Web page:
When three telecommunications firms announced plans in 1999 to merge, the financial markets immediately reached a conclusion: Toyota was no longer just a car company.
As the second-largest shareholder in the new company called KDDI, Toyota became a telecommunications company. In the year before the merger announcement, Toyota's stock price traded just below 4,000 yen. In the following 11 months, it traded as high as 5,750 yen.
Toyota's stock has fluctuated since then, due to a banking crisis in Japan that has little to do with Toyota itself. Over the long run, it seems investors have gotten the message: Toyota is not just a car company any more.
GM has seen a similar boost in its stock price because of its non-automotive business. At one point last year, the company's Hughes unit accounted for GM's entire stock market capitalization. In essence, the market valued the company's automotive business at zero. Under pressure from Wall Street, GM is considering the sale or spin-off of Hughes.
By contrast, Toyota has no intention of spinning off its telecommunications business. Toyota considers telecommunications to be essential, based on its vision for telematics.
When stock market analysts evaluate Toyota, increasingly they look beyond the auto business. Chris Redl, UBS Warburg's auto analyst in Tokyo, issued a report that rated Toyota's fair market value at 5,150 yen per share. He estimated Toyota's values as follows:
Auto business, valued at 4,165 yen.
Financial services business, 403 yen.
Gazoo.com, Toyota's Internet start-up, 93 yen.
Telecommunications, 222 yen.
Vehicle parts and other operations, 267 yen.
The core automotive business constitutes 80 percent of Toyota's value, Redl says. Others have been much less conservative. Noriyuki Matsushima of Nikko Salomon Smith Barney set a target price of a whopping 7,300 yen in March. 'We now believe Toyota should be viewed as a growth company, transforming itself from an automaker into a comprehensive autos-related corporation,' he said in a report.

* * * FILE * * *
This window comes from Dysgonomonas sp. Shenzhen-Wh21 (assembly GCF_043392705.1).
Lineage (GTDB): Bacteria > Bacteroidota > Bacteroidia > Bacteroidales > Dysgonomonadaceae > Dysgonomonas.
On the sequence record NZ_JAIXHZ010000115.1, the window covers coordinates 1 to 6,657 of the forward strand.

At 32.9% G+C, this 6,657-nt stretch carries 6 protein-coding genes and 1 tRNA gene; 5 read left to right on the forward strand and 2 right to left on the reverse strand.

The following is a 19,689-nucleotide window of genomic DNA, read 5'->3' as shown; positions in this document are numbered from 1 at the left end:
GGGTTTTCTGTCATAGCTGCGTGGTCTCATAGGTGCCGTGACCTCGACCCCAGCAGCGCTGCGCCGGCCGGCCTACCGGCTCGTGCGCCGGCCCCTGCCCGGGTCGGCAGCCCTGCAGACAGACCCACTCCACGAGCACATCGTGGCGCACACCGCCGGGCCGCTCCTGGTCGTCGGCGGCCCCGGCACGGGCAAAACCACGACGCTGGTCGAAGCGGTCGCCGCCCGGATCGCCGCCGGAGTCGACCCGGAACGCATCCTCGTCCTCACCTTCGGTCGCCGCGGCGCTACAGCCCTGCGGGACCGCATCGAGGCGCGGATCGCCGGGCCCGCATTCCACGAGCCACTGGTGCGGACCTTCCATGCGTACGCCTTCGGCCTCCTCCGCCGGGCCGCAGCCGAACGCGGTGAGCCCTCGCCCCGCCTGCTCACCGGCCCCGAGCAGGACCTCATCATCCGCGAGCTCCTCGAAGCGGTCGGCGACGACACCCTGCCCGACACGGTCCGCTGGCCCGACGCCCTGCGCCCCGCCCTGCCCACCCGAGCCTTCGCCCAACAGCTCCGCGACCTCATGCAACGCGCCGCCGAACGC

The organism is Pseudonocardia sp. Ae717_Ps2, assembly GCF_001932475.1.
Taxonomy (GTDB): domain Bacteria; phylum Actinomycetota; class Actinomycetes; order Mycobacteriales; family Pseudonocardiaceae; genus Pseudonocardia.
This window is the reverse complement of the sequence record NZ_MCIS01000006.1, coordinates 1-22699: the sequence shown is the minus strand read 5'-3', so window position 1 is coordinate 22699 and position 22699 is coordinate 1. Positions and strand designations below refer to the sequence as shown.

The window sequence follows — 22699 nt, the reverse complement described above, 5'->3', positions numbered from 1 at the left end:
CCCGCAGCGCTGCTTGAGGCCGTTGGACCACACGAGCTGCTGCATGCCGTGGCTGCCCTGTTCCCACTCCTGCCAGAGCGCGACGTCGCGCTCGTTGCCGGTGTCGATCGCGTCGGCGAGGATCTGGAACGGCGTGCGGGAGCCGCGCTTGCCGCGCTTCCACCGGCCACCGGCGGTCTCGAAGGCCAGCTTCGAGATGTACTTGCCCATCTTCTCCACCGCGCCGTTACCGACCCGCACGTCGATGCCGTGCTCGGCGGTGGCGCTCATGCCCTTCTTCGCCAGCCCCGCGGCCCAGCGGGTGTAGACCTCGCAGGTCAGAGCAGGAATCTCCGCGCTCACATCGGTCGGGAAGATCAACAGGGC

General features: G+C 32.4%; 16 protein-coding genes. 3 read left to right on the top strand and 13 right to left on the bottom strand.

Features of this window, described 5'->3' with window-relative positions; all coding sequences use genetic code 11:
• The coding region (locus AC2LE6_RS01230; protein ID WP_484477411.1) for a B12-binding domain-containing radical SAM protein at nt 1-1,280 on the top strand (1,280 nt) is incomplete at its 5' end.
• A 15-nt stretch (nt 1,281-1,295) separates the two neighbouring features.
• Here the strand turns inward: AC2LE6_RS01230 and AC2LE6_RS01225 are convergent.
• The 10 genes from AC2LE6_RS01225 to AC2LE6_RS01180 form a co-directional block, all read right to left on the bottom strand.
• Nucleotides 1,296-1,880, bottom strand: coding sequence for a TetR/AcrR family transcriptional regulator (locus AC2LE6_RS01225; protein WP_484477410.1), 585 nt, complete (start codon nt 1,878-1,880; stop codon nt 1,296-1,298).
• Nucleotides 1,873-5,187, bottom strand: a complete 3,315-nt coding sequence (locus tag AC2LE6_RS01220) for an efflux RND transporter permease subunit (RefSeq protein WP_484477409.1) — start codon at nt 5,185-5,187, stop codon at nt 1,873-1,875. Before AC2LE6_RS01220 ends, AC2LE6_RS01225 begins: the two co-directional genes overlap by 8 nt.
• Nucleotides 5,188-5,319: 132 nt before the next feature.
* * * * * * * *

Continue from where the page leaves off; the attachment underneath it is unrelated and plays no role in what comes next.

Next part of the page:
Lately, Toyota's stock price has retreated when investors lost faith in telecommunications and Internet stocks. When the Nasdaq market plunged, Toyota fell with it. The company's stock took another hit in January when a group of banks announced plans to sell its stock. The banks needed to raise cash to offset their bad loans, part of their lingering hangover from Japan's Bubble Economy. As many banks planned sales of various companies' stocks, Tokyo's stock market flirted with 15-year lows.
Toyota's stock price fell to 3,370 yen, then bounced back when the company announced a $2.2 billion stock buy-back. Within two days, the stock rebounded close to 4,000 yen.
Despite these recent gyrations, it would be foolish to call Toyota's diversification a failure. Since the company announced its telecommunications venture in 1999, Toyota's stock price is down about 6 percent. By contrast, the Nikkei Index of Japanese stocks has plunged 17.5 percent.
It still helps to be more than just a car company.